Saturday, March 10, 2007

Shocking News

Aren't you still reeling from the news that the FBI has had (& wasn't afraid to use) the carte blanche granted it by Bushco's signal counterterrorism legislation, the Patriot Act, to spy on American citizens who were not suspected of any terrorist activity?

Nor is your Demon.

According to the WaPo today:

"Lawmakers from both parties yesterday called for limits on antiterrorism laws in response to a Justice Department report that the FBI improperly obtained telephone logs, banking records and other personal information on thousands of Americans.

"The audit by the department's inspector general detailed widespread abuse of the FBI's authority to seize personal details about tens of thousands of people without court oversight through the use of national security letters.

"It also found that the FBI had hatched an agreement with telephone companies allowing the agency to ask for information on more than 3,000 phone numbers -- often without a subpoena, without an emergency or even without an investigative case. In 2006, the FBI then issued blanket letters authorizing many of the requests retroactively, according to agency officials and congressional aides briefed on the effort."

Another in the WaPo (title bar):

"That law, and Bush administration guidelines for its use, transformed national security letters by permitting clandestine scrutiny of U.S. residents and visitors who are not alleged to be terrorists or spies.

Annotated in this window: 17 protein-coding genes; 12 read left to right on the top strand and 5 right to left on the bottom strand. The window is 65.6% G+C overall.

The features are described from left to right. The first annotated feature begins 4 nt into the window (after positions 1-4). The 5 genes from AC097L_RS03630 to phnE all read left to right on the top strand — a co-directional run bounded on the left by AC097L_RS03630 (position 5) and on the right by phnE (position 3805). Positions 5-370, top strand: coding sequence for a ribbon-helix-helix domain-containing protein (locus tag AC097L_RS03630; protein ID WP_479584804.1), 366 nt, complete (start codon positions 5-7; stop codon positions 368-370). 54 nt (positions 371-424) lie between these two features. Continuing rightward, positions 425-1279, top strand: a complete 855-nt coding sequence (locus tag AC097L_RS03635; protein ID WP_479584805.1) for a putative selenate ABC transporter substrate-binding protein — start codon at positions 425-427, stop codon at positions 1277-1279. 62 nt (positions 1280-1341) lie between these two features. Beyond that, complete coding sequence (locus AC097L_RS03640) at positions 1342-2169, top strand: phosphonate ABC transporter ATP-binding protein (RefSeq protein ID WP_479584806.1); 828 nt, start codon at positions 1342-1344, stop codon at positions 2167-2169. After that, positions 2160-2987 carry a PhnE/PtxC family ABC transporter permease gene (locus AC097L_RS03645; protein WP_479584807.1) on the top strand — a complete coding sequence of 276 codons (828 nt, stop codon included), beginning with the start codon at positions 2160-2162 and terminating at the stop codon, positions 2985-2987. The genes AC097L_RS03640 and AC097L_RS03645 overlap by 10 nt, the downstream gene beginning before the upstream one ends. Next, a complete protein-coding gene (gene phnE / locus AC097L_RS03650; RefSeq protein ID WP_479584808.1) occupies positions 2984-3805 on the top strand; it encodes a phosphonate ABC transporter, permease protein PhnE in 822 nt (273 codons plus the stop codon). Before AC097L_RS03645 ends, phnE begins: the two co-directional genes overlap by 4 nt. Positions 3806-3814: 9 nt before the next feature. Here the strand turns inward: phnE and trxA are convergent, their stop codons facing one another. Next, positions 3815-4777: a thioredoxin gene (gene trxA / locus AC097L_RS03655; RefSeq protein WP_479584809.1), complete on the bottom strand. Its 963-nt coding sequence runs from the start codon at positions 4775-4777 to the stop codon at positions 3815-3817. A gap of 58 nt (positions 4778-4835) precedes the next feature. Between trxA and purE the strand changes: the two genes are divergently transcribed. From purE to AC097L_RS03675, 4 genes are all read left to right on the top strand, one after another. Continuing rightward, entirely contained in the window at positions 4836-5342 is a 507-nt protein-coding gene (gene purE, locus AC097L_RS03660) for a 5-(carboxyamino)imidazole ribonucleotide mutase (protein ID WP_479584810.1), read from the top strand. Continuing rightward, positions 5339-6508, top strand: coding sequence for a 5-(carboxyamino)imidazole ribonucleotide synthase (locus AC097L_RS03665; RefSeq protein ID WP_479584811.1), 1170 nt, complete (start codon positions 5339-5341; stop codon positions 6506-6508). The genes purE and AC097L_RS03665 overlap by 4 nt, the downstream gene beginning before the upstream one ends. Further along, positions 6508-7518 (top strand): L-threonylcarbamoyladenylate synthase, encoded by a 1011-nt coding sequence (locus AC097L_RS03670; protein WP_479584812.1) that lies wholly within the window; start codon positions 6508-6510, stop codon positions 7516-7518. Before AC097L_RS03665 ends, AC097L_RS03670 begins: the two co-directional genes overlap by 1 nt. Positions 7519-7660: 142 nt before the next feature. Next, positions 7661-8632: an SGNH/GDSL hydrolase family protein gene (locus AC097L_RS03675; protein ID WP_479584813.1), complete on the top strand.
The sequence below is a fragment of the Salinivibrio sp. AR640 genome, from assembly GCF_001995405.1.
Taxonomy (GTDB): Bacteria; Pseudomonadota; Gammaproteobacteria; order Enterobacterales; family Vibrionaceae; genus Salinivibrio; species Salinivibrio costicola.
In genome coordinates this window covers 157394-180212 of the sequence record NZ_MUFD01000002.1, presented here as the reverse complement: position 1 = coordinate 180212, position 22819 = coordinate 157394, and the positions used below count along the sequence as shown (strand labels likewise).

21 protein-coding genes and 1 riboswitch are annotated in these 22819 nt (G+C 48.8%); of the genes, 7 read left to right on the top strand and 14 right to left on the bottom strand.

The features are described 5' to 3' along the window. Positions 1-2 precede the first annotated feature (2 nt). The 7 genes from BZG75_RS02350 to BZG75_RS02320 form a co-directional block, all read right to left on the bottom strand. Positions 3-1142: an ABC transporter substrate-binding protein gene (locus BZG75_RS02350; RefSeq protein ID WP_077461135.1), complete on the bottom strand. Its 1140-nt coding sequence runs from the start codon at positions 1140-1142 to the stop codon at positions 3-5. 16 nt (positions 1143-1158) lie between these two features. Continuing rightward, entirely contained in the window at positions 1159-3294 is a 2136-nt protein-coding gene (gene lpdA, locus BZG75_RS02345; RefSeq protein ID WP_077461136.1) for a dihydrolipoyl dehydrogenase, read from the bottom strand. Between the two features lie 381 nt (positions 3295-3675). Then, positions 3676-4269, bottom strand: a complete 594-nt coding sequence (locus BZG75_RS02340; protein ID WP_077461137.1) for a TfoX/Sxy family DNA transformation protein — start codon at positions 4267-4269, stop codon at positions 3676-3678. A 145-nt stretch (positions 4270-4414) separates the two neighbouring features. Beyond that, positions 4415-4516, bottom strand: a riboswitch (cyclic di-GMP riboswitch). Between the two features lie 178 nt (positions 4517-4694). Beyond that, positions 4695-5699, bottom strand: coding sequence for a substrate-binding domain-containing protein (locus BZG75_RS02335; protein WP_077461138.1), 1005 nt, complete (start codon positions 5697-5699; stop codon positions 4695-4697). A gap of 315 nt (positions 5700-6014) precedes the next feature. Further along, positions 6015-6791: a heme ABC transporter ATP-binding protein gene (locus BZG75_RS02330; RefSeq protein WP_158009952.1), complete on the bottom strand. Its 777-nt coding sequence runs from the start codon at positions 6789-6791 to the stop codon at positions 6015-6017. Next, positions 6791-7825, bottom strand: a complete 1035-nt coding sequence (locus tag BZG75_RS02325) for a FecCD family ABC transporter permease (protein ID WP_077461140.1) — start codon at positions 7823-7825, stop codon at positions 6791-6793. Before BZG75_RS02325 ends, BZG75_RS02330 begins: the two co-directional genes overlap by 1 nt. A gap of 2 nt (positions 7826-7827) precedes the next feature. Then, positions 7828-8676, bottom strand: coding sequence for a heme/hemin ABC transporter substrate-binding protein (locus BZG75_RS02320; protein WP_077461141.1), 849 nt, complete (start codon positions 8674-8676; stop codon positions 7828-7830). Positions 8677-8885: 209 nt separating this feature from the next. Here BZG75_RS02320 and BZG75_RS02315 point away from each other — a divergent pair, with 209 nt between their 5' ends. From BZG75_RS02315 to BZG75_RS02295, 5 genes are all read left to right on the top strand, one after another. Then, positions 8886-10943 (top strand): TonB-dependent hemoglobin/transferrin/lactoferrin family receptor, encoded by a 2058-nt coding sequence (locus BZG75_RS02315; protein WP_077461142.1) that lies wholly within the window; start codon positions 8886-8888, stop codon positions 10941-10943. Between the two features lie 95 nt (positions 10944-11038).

"Now the bureau needs only to certify that the records are 'sought for' or 'relevant to' an investigation 'to protect against international terrorism or clandestine intelligence activities.'

"According to three officials with access to the report, Fine said the possible violations he discovered did not 'manifest deliberate attempts to circumvent statutory limitations or departmental policies.'

"But Fine found that FBI agents used national security letters without citing an authorized investigation, claimed 'exigent' circumstances that did not exist in demanding information and did not have adequate documentation to justify the issuance of letters.

"In at least two cases, the officials said, Fine found that the FBI obtained full credit reports using a national security letter that could lawfully be employed to obtain only summary information. In an unknown number of other cases, third parties such as telephone companies, banks and Internet providers responded to national security letters with detailed personal information about customers that the letters do not permit to be released.

"The FBI 'sequestered' that information, a law enforcement official said last night, but did not destroy it. "

Conservatives would be right about one thing: bloated government doesn't do a very good job of policing itself & following its own rules ~ oh sorry, am I contradicting myself? ~ I'd rather see those sorts of excesses by the so-called "welfare state" than an agency that uses its powers to spy, clandestinely, on our own population, is all.

It was like pulling teeth to get a modest audit of a random sampling of FBI uses of this law (performed over the objections of the Bush Administration, BTW) or an audit of the amount of money Bushco has thrown away in Iraq on private subcontractors like the infamous Halliburton subsidiary KBR, but yet ~ I think it was Newt & Grover themselves who pointed out that you can't trust government to get anything right, so away with it entirely.

DP sez: Much easier to just cut off the diseased limb.

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